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Toyota Gives A Sneak Peak Into Future Driver Assist Technologies

Part Of Vision To Have No Traffic Deaths

William Maley
by William Maley
September 7, 2014
2015 toyota camry

2015 toyota camry

While self-driving vehicles have either been talked about as coming down the pipeline or put into science fiction films, such technologies as pre-collision braking and blind spot monitor are beginning to make it a reality. During a recent event, Toyota introduced a suite of driving assist technologies that is bringing the idea to life.

Named Advanced Highway Driving Assist, it is comprised of five different technologies. First is Dynamic Radar Cruise Control, which uses a radar sensor in the grille to maintain a set speed and distance from other vehicles. Second is Lane Trace Control which keeps the vehicle in its lane and gives enough space to other vehicles by using radar and cameras to detect lane markers and other vehicles. Other technologies include an onboard LIDAR system to detect obstructions on the road, and a 3D head-up display which shows key information to the driver.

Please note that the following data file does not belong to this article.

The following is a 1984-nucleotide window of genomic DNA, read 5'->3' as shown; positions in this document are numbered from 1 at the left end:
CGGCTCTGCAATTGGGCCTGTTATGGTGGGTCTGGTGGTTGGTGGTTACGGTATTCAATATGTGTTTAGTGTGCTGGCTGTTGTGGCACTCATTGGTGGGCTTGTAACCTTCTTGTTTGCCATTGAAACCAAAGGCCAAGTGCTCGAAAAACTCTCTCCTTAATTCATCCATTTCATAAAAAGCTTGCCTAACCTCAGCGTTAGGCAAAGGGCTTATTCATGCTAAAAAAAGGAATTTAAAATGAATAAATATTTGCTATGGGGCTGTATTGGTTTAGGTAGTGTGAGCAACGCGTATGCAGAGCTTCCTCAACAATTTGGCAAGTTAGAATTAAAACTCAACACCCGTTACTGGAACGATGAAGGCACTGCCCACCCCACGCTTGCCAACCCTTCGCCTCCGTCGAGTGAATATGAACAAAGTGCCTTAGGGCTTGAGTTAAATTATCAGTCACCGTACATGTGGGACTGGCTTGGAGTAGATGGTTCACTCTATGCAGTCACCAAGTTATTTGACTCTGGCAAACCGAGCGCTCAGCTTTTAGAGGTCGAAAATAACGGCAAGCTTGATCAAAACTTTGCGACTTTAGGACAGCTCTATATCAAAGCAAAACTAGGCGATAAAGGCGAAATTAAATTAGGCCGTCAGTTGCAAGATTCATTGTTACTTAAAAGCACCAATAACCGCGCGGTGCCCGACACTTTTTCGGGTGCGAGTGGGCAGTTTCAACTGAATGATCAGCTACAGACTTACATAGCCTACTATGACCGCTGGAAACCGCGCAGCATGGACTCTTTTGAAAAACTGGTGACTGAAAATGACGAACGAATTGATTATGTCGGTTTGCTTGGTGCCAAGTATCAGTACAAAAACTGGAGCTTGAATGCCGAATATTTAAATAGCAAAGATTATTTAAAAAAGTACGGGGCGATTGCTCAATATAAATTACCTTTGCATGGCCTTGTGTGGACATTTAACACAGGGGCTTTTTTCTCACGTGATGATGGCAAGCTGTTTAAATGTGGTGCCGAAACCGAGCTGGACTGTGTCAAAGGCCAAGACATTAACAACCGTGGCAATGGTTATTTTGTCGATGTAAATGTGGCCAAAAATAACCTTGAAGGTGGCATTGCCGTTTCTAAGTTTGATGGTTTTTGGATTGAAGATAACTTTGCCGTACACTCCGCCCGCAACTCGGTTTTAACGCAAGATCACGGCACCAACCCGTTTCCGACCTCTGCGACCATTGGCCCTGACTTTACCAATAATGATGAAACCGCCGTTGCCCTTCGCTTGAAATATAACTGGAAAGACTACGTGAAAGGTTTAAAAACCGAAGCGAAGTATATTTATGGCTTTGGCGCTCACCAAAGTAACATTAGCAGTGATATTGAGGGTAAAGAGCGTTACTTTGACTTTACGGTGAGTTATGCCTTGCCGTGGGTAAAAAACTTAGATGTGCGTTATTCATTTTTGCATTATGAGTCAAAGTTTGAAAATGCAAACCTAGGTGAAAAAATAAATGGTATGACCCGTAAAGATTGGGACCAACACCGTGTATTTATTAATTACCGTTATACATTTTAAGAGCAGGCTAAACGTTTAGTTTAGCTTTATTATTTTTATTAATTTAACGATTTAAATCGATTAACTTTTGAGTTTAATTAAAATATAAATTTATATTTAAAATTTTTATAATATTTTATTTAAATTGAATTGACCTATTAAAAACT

Toyota also showed off technology that can warn a driver if their hands are off the steering wheel or if their eyes are not focused on the road ahead. This is accomplished by an infrared camera to watch the eyes and touch sensors on the wheel.

“Toyota’s vision is of a world without traffic fatalities, and these advanced connected and automated vehicle technologies hold the potential to revolutionize automotive safety. We are committed to bringing advanced active safety systems to market as quickly as possible and will make them accessible to a broad range of drivers,” said Seigo Kuzumaki, Chief Safety Technology Officer Secretary for Toyota Motor Corporation.

Toyota plans on launching this suite of technology sometime in the mid-decade, and making it accessible to a wide range of drivers.


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